Bipolar disorder and borderline personality disorder (BPD) are two serious mental disorders. Although they are distinct, they share many symptoms, leading to confusion between the two and oftentimes misdiagnosis. Because they are two completely different conditions, each disorder requires a different form of treatment. Diagnosing either of these disorders can be difficult, especially considering these two disorders are often accompanied by shared symptoms like anxiety or depression. Here’s what you need to know about the differences between bipolar disorder and BPD.
Bipolar disorder is a mood disorder defined by extreme highs and lows, which can also rapidly shift. The highs are referred to as manic episodes, during which the individual feels euphoria, high energy, increased irritation and aggression. The lows, referred to as depressive episodes, make individuals feel extreme depression and fatigue.
Individuals with borderline personality disorder have difficulty regulating their emotions, which leads to mood swings, impulsiveness, and unstable personal relationships. Individuals with BPD tend to have low self-esteem, which can manifest as self-harm and suicidal behavior.
A big difference between BPD and bipolar disorder is that individuals with bipolar experience interruptions in their mood swings in which they can experience regular, mid-range moods. While with BPD, individuals feel a constant state of unstable mood. The causes of each disorder also help differentiate them. Bipolar disorder is a mood disorder, connected in chemical imbalances in the brain. Research has indicated that genetics plays a major role in the development of bipolar disorder. Borderline personality disorder is typically due to invalidating experiences during childhood, such as abandonment, which creates a warped belief system that leads to unstable emotions.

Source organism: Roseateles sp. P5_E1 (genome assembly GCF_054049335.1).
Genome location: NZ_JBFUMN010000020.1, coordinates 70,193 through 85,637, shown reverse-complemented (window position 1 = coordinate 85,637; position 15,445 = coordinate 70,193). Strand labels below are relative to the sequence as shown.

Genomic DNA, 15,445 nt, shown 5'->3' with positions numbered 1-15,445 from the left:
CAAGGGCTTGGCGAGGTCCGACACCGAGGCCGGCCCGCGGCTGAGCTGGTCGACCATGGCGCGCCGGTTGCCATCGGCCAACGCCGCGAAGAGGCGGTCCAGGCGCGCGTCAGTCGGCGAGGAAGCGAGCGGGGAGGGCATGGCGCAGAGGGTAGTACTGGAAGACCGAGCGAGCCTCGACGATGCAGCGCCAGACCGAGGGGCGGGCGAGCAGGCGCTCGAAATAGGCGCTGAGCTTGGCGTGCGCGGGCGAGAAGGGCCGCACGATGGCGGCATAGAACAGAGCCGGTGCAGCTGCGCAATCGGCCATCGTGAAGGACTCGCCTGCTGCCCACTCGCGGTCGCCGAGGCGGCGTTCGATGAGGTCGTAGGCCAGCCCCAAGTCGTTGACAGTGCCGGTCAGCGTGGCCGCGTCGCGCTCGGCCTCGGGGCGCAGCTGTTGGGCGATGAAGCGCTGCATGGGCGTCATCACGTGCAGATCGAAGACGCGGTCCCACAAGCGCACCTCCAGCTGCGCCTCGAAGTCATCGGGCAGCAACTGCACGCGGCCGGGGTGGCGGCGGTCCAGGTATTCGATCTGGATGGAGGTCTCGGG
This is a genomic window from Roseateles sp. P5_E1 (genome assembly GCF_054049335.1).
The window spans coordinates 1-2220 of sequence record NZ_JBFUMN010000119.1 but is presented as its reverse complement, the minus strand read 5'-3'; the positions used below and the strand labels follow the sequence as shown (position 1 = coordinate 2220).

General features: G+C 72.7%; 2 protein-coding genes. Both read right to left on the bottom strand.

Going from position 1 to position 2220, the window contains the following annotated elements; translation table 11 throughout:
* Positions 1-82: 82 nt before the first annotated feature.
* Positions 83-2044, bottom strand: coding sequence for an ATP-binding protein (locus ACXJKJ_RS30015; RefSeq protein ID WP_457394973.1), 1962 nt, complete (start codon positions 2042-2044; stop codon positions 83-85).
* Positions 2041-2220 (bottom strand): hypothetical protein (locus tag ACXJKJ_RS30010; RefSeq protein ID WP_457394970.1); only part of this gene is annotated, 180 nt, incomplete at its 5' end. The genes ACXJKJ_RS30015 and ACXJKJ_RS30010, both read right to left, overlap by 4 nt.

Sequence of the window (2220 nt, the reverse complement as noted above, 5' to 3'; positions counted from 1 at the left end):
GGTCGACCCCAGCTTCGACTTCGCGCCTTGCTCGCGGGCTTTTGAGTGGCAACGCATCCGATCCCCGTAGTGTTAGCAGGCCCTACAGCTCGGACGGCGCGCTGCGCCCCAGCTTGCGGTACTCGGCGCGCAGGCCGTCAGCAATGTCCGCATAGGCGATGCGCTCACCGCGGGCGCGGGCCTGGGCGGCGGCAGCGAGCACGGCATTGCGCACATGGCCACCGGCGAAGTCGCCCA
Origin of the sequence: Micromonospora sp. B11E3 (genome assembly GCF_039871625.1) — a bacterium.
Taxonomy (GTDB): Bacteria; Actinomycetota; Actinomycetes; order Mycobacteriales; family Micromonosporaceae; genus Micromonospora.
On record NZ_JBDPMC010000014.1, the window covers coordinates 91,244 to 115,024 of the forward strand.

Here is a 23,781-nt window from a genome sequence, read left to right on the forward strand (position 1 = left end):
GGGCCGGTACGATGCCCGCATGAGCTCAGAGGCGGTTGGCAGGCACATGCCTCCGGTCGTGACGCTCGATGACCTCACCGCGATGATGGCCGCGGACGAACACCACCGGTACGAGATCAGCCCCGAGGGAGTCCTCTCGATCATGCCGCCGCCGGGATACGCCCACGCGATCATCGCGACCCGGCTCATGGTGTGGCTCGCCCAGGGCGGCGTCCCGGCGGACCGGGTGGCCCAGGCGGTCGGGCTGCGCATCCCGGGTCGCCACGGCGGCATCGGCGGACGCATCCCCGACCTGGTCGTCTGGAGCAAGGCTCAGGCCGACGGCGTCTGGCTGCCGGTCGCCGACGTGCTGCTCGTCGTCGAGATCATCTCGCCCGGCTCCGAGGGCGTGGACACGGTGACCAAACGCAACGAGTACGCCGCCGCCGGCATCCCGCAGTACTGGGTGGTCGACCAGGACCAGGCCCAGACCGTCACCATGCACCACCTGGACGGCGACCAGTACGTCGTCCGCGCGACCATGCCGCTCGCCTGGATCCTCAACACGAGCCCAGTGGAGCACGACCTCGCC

Looking at personal relationships can also help highlight the difference between the two disorders. Bipolar symptoms typically appear out of nowhere, whereas personality disorder symptoms are triggered by conflict within relationships. Essentially, BPD symptoms are triggered by periods of interpersonal stress, whereas bipolar disorder symptoms seem to have no obvious trigger and are random.
The causes and treatments differ depending on which disorder the individual has. It’s important to get the proper diagnosis, as a misdiagnosis could lead to a treatment plan that actually makes things worse.
Bipolar disorder is usually treated with a combination of three types of medication: mood stabilizers, antipsychotics, and antidepressants, although the latter is rather controversial because in some cases it can bipolar symptoms worse. Psychotherapy by a professional psychiatrist or mental health counselor is often recommended to accompany the medication. Doctors aren’t entirely sure what causes bipolar disorder but they believe biological factors may create physical changes in the brain. Genetics are also thought to play a role, as a family history of bipolar means an individual is at greater risk of developing it.
Borderline personality disorder is treated differently. It is mainly treated with psychotherapy, specifically dialectical behavioral therapy (DBT), which was specifically created to treat this condition. Medications may be used for certain symptoms, like depression or anxiety, but the focus is on therapy. Like bipolar disorder, doctors don’t have an exact cause of BPD. Most believe that genetic and environmental influences play a role. Traumatic childhood events, loss, neglect, or bullying may also contribute.
Understanding the differences between these two similar disorders can help reduce the chances of misdiagnosis and improper treatment. To learn more about bipolar disorder and BPD feel free to contact us. If you or someone you know believes they have one of these disorders, or that there has been a misdiagnosis, you can contact us.
For appointment requests please text 561-287-5042 or if you have medication concerns please text 561-409-7296.